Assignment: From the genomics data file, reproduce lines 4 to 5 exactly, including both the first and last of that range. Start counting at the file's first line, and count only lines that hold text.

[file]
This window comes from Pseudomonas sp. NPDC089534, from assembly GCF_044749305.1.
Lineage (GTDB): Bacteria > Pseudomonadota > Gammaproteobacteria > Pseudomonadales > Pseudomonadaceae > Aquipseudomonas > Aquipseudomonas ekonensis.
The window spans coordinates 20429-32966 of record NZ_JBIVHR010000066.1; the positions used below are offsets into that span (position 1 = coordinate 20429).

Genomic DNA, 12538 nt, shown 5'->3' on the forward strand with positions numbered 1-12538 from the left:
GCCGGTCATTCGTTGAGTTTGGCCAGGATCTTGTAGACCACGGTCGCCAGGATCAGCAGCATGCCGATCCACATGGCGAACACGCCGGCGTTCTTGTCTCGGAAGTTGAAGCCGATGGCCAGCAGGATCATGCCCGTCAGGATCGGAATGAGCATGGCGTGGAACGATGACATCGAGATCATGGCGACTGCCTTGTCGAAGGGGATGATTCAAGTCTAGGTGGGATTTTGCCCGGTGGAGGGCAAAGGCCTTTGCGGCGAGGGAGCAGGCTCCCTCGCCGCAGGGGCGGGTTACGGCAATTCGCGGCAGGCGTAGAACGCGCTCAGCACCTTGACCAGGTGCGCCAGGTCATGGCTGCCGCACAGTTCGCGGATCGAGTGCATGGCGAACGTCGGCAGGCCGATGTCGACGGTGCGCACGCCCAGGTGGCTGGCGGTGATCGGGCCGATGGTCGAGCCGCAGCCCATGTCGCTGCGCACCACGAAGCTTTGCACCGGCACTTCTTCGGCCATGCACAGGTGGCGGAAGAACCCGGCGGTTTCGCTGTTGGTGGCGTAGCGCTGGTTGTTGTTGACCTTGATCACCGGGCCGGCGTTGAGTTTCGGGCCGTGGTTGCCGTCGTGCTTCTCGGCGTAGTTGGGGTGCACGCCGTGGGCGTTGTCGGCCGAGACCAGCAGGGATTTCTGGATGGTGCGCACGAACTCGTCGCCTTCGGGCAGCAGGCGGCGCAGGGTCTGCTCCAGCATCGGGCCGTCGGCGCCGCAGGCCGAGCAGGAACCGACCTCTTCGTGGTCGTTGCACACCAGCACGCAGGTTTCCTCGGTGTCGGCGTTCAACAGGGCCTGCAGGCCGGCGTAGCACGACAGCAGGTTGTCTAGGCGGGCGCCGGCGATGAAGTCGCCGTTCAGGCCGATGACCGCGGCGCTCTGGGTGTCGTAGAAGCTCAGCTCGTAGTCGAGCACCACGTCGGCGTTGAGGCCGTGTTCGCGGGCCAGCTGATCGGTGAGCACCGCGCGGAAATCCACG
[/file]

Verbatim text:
Genomic DNA, 12538 nt, shown 5'->3' on the forward strand with positions numbered 1-12538 from the left:
GCCGGTCATTCGTTGAGTTTGGCCAGGATCTTGTAGACCACGGTCGCCAGGATCAGCAGCATGCCGATCCACATGGCGAACACGCCGGCGTTCTTGTCTCGGAAGTTGAAGCCGATGGCCAGCAGGATCATGCCCGTCAGGATCGGAATGAGCATGGCGTGGAACGATGACATCGAGATCATGGCGACTGCCTTGTCGAAGGGGATGATTCAAGTCTAGGTGGGATTTTGCCCGGTGGAGGGCAAAGGCCTTTGCGGCGAGGGAGCAGGCTCCCTCGCCGCAGGGGCGGGTTACGGCAATTCGCGGCAGGCGTAGAACGCGCTCAGCACCTTGACCAGGTGCGCCAGGTCATGGCTGCCGCACAGTTCGCGGATCGAGTGCATGGCGAACGTCGGCAGGCCGATGTCGACGGTGCGCACGCCCAGGTGGCTGGCGGTGATCGGGCCGATGGTCGAGCCGCAGCCCATGTCGCTGCGCACCACGAAGCTTTGCACCGGCACTTCTTCGGCCATGCACAGGTGGCGGAAGAACCCGGCGGTTTCGCTGTTGGTGGCGTAGCGCTGGTTGTTGTTGACCTTGATCACCGGGCCGGCGTTGAGTTTCGGGCCGTGGTTGCCGTCGTGCTTCTCGGCGTAGTTGGGGTGCACGCCGTGGGCGTTGTCGGCCGAGACCAGCAGGGATTTCTGGATGGTGCGCACGAACTCGTCGCCTTCGGGCAGCAGGCGGCGCAGGGTCTGCTCCAGCATCGGGCCGTCGGCGCCGCAGGCCGAGCAGGAACCGACCTCTTCGTGGTCGTTGCACACCAGCACGCAGGTTTCCTCGGTGTCGGCGTTCAACAGGGCCTGCAGGCCGGCGTAGCACGACAGCAGGTTGTCTAGGCGGGCGCCGGCGATGAAGTCGCCGTTCAGGCCGATGACCGCGGCGCTCTGGGTGTCGTAGAAGCTCAGCTCGTAGTCGAGCACCACGTCGGCGTTGAGGCCGTGTTCGCGGGCCAGCTGATCGGTGAGCACCGCGCGGAAATCCACG